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How Twitter can help a game designer

The 140 character maximum of tweets makes Twitter look like a haven for the ADHD and "sound byte"-mesmerized among us. Despite that limitation, it can be useful for certain purposes to a game designer.

This is aimed at inexperienced designers, and those who have not used Twitter.

At the suggestion of the Gamasutra editors I am including the slide text here so that you have an idea of what the screencast is about.  Please don't comment unless you listen to the screencast; this outline is not the text just as a book's table of contents is not the book.

How is Twitter useful to a Game Designer?
Dr. Lewis Pulsipher

140 characters per tweet . . .
The “word bite” nature of Twitter doesn’t lend itself to critical thinking
Which is at the heart of game design
But there are lots of really smart people on Twitter
And some who aren’t, of course
Twitter can help you find useful information
Sometimes it helps you understand other points of view than your own
And it can be good publicity for you and your games
You can do this in five minutes a day; or you can get sucked into a much deeper time sink

Especially for independent designers and small publishers
(This is why I joined Twitter, to publicize various projects)
New blog posts
New games or books
It’s one more antidote to the problem of “discoverability” (people can’t play your game if they don’t know it exists)
Retweets and favorites of your posts reach beyond  your followers
Get started now, because building up followers takes time

References to articles
Follow the right people and you can get references to useful articles on the Web
In a way it’s your personal reference service
Lots of heads (and eyes) are better than just yours
And you should provide the same to other people
(I keep track of useful articles, in part, by tweeting them to others)

Answers to questions
Got a design-related question?  Shoot it out (e.g. to #gamedesign) and you might get some useful answers
Questions about sources for something in particular – information, software, whatever – can also get useful answers

Source of quotes
I collect quotes that I might use in articles, classes, and books
Some people on Twitter are quite quotable, on occasion

Limited Discussions
Yes, you can conduct a (group) discussion through Twitter, it’s just strongly limited
Use hashtags (#thisisahashtag) to keep together
And it’s not private
Anyone can join in, if they notice it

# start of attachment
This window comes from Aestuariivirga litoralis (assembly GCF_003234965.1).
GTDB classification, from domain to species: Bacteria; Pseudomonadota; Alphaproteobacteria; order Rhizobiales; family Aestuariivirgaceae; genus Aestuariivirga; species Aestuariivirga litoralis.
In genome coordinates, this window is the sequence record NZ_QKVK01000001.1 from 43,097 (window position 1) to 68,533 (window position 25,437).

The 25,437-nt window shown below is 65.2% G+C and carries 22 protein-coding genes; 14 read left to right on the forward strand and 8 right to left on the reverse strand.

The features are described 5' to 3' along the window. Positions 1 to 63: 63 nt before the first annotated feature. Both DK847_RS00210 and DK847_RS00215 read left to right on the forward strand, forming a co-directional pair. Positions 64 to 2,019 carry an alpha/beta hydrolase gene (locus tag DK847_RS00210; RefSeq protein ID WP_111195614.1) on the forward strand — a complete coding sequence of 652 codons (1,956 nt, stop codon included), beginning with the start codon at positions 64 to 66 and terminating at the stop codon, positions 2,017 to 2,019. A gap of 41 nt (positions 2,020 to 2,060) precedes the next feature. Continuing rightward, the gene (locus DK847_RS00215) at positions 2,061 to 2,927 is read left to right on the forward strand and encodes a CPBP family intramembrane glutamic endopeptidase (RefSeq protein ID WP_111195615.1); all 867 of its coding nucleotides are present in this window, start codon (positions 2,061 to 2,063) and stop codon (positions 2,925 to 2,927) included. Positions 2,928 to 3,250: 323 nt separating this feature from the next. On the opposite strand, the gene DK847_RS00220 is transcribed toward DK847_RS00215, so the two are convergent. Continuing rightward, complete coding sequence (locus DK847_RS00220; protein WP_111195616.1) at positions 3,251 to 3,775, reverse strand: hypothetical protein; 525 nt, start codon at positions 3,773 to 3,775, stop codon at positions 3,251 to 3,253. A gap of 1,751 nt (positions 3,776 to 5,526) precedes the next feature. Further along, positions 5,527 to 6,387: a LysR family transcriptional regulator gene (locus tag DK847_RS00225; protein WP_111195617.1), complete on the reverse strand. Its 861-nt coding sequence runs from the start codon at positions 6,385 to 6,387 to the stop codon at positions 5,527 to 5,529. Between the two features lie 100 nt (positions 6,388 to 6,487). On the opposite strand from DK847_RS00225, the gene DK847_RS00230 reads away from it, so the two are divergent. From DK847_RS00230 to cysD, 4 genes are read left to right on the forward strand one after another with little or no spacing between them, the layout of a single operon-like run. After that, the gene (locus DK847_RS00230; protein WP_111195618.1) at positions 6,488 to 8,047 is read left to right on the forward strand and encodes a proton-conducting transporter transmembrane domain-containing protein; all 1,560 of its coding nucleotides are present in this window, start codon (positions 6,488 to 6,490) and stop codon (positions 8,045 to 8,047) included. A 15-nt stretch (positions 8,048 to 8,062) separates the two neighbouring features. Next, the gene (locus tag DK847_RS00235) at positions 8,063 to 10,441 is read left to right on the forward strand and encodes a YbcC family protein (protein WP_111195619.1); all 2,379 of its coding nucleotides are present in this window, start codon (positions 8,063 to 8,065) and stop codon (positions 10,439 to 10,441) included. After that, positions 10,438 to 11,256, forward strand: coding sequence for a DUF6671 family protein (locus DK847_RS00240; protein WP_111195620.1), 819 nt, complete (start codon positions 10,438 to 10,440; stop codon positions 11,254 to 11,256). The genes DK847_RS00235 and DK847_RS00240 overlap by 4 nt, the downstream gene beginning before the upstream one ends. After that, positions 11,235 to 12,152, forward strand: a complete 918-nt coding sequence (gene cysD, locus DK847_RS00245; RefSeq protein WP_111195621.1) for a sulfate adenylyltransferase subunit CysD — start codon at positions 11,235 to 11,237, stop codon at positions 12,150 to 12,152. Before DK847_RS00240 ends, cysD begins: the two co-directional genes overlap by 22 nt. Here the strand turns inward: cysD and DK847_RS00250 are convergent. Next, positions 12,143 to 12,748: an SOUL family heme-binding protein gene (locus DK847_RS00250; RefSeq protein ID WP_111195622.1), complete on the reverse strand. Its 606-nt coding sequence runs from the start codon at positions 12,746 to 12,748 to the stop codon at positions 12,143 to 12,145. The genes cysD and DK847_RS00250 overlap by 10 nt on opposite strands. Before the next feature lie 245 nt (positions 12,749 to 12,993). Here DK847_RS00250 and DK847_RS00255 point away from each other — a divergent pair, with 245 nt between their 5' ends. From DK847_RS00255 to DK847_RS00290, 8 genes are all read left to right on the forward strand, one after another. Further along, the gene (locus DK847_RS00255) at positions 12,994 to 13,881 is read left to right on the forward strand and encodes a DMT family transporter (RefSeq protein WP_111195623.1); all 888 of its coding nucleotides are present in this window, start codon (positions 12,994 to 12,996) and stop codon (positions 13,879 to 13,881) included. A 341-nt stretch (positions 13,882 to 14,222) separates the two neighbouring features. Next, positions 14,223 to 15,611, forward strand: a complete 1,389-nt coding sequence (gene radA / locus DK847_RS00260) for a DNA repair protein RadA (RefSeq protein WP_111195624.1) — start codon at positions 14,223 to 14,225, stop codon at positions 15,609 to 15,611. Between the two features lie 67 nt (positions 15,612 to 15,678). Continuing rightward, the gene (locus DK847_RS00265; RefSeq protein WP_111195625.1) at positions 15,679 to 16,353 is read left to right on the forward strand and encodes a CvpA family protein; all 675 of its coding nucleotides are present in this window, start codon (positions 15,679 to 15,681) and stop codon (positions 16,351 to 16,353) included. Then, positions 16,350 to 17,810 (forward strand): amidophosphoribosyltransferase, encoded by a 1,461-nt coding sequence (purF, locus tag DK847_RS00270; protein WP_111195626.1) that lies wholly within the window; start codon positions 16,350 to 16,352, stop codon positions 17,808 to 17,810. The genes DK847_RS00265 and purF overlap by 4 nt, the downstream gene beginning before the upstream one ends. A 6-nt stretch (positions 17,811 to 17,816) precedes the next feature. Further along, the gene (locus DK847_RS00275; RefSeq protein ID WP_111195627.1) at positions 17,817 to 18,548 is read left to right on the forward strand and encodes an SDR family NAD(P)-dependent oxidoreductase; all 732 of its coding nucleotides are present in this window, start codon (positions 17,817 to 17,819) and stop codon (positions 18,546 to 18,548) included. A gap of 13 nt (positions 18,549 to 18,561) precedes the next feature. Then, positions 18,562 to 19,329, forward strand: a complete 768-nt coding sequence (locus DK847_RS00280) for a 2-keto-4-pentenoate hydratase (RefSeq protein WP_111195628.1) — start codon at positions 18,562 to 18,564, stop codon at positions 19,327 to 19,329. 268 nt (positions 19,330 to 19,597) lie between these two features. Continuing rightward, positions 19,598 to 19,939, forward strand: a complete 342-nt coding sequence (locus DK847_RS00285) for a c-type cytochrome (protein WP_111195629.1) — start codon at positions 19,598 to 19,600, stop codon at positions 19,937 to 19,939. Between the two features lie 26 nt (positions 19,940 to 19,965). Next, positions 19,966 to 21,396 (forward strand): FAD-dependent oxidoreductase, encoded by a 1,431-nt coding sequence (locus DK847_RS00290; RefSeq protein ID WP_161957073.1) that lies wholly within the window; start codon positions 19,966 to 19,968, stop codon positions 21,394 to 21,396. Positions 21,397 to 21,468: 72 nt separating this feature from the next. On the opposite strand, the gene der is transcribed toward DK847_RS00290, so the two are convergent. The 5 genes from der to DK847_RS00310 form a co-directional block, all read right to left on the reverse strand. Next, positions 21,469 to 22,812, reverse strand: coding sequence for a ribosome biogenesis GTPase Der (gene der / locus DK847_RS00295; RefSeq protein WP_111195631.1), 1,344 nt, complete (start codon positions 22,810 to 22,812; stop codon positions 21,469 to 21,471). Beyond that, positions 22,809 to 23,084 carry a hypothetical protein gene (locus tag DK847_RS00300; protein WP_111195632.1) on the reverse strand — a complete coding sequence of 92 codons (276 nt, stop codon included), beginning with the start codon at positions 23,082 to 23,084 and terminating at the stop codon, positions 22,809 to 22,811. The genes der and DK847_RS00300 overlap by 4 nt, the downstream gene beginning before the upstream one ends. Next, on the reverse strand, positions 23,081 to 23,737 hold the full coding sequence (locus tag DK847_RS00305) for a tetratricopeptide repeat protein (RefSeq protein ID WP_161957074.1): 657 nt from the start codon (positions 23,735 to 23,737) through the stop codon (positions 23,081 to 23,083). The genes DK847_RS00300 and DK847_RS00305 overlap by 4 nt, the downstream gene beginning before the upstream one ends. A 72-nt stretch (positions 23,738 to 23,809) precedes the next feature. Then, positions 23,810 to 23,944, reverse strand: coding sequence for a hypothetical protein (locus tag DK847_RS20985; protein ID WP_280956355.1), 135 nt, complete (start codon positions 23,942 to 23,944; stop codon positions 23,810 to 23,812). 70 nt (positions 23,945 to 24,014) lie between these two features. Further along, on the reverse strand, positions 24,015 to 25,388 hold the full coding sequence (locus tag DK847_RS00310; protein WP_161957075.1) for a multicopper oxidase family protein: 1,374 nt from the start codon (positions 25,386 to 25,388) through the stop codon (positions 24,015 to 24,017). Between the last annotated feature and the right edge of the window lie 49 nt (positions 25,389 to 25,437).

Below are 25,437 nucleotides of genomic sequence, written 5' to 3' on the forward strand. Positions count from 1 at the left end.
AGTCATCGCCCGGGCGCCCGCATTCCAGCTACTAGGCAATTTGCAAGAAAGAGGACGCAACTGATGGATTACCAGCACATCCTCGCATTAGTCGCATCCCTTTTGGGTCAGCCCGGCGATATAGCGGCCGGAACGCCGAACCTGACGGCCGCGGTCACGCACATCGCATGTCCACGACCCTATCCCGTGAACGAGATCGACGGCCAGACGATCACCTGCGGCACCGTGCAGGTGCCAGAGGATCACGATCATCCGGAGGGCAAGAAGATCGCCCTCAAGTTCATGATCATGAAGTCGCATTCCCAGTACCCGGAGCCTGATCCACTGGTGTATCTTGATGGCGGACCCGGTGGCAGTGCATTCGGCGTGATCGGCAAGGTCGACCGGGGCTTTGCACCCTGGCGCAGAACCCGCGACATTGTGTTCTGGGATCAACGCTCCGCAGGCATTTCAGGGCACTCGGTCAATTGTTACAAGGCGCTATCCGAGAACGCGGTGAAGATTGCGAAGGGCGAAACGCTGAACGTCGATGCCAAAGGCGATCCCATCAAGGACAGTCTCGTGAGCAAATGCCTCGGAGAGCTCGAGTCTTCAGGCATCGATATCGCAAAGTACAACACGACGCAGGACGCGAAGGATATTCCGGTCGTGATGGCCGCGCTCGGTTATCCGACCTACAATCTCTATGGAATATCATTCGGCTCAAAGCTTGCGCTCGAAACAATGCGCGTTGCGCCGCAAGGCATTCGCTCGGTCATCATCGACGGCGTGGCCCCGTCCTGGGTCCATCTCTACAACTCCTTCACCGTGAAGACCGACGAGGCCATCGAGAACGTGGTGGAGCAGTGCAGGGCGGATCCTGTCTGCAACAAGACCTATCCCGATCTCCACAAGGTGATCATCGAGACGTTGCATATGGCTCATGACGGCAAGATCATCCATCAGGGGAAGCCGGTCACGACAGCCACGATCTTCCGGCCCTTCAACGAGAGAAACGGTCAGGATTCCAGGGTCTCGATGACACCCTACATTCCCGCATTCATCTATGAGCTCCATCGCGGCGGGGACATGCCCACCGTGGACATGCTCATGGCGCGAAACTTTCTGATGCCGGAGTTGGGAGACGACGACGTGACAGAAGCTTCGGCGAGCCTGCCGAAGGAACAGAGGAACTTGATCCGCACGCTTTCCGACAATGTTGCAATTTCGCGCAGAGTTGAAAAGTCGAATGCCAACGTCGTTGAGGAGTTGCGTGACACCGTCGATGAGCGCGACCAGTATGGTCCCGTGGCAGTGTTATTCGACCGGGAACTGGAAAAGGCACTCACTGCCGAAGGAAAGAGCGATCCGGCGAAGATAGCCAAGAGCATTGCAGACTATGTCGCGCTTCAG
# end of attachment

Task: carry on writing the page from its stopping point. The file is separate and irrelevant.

Compare with Facebook
There are subject pages for books, games, shops, groups, etc.
Limited number can see your comments
Not limited to 140 characters
Better for discussions, less for publicity
Discussions tend to avoid the “anonymity = nastiness syndrome” because people are rarely anonymous on Facebook

Compare with Gamasutra/ GameCareerGuide
On Gamasutra you read news articles and blog posts, and comment if you wish
Much of the interest can come from the comments
I like it as a place to post occasional blogs (when they can be applied to video games)
GCG is fairly dormant these days
Not really for person-to-person communication
Video games only, of course

Compare with BGG etc
Boardgamegeek/Videogamegeek/RPGgeek can be really caustic or shallow, as is often true of forum-based communities
The Board Game Design forum on BGG is mostly wannabes and “look what I’ve done”; rarely useful beyond the ‘pinned’ discussions
Game Geeklists can be useful
I post my blog there (its home is on Blogger) because sometimes I get insightful (lengthy) comments
Board Game Designers Forum is also mostly wannabes and “look at me’s”, but occasionally insightful
All of these are better, for detailed discussions, than Twitter

Whatever discussion forums you favor, Twitter can have a place in your continuing education and your promotions

What I should have included in the video, but did not, is that Twitter can also provide some feedback about your blogs/videos, in terms of how many people favorite or retweet your tweet pointing to the blog or video.

I've just run across this article that may interest some readers:

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